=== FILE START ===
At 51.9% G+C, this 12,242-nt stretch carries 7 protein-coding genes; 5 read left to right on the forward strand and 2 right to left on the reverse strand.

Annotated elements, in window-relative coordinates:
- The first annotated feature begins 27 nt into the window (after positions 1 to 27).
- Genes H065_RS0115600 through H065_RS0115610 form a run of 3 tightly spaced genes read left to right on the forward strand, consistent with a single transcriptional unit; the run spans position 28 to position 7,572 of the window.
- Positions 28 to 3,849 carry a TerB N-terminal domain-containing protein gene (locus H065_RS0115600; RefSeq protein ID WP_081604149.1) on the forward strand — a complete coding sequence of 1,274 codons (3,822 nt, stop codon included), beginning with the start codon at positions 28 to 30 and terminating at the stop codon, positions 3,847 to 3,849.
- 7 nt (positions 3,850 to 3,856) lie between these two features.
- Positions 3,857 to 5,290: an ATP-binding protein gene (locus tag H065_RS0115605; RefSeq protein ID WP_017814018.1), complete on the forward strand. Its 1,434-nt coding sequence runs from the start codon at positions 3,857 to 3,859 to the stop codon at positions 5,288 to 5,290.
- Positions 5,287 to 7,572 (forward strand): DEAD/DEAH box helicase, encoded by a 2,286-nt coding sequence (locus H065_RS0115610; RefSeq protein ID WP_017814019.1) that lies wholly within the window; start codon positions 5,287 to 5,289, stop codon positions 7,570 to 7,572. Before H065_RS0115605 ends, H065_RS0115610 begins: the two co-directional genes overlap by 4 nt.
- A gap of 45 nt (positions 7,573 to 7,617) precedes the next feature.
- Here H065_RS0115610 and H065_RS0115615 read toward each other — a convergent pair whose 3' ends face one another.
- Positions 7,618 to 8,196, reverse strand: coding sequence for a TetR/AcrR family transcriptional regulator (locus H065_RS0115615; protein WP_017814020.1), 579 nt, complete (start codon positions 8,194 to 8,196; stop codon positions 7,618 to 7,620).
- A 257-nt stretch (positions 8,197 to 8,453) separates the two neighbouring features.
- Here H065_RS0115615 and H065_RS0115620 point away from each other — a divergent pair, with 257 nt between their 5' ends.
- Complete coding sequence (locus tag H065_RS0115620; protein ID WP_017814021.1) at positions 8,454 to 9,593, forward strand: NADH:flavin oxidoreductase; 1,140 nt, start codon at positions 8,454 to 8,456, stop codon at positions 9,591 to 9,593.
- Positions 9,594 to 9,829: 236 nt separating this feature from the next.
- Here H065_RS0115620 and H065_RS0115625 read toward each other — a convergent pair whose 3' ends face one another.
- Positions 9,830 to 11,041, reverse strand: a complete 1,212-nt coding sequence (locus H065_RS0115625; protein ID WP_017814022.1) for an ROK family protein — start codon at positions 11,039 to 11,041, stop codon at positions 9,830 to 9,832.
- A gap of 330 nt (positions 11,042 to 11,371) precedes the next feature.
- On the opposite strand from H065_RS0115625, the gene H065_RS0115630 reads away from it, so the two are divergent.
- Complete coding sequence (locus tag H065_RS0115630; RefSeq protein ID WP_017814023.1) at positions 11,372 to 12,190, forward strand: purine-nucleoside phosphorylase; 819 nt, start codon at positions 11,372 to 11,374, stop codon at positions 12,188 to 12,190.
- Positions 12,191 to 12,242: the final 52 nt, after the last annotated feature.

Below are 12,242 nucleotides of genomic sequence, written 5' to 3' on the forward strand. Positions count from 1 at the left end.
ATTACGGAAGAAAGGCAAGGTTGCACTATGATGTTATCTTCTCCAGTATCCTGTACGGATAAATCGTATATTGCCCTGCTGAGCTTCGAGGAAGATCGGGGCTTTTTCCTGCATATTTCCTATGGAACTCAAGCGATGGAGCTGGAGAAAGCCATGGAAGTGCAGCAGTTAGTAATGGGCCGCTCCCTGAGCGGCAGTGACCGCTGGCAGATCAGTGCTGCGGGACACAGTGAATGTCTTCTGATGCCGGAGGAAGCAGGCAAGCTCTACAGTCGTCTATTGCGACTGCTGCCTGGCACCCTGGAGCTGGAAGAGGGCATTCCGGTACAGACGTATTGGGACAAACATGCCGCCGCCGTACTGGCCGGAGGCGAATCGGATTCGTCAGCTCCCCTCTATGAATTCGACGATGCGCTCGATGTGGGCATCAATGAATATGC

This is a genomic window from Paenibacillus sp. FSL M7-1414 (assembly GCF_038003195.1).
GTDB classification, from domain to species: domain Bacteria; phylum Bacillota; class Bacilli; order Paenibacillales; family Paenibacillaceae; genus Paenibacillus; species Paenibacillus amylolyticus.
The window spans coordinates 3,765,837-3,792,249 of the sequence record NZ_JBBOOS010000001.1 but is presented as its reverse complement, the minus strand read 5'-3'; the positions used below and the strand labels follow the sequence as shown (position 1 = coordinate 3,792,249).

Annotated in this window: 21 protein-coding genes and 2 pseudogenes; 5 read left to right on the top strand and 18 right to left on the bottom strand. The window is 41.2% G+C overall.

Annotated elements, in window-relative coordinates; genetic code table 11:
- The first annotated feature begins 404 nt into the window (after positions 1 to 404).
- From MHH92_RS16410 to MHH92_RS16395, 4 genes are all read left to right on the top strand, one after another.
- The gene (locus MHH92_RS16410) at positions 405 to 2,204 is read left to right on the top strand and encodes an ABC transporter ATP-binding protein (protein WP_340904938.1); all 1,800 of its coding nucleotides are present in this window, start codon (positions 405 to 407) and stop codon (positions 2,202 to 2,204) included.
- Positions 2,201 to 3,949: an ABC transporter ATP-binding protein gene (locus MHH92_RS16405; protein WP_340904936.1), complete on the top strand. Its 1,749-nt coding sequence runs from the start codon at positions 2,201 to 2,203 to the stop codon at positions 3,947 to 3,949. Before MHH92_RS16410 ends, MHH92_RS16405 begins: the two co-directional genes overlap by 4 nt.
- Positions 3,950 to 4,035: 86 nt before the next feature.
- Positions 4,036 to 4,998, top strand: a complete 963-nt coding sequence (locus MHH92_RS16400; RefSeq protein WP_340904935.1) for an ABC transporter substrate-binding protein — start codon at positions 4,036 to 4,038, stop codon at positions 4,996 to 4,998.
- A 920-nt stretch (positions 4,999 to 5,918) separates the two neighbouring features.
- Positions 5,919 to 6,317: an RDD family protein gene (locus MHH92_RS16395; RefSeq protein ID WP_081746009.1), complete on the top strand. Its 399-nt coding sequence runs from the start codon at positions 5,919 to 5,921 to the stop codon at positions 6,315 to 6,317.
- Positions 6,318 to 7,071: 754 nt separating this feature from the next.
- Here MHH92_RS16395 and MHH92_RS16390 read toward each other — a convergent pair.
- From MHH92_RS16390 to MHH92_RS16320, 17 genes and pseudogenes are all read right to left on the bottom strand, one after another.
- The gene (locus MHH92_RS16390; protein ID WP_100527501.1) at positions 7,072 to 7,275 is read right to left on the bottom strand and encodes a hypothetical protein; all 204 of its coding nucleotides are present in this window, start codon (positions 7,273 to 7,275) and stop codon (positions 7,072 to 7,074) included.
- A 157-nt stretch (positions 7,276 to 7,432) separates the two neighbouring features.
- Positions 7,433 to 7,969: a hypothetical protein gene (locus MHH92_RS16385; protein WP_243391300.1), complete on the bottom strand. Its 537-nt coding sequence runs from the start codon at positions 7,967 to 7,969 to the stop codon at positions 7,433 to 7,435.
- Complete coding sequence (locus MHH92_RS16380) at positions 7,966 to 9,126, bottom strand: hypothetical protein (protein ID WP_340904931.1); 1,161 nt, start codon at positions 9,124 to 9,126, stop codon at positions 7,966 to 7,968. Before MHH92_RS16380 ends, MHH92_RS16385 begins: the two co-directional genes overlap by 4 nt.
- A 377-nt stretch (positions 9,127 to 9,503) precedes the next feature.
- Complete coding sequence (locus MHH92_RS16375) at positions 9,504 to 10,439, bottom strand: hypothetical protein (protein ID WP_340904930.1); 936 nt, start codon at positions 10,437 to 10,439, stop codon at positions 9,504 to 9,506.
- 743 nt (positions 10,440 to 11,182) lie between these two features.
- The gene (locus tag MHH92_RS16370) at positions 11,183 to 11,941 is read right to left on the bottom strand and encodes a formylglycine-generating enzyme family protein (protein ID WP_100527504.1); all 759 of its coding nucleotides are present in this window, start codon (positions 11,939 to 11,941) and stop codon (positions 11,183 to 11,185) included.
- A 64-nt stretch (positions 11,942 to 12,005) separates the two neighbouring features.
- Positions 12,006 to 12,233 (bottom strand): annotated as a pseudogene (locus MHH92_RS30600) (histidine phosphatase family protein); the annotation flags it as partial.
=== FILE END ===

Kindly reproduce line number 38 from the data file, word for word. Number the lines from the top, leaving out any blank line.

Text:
- Here MHH92_RS16395 and MHH92_RS16390 read toward each other — a convergent pair.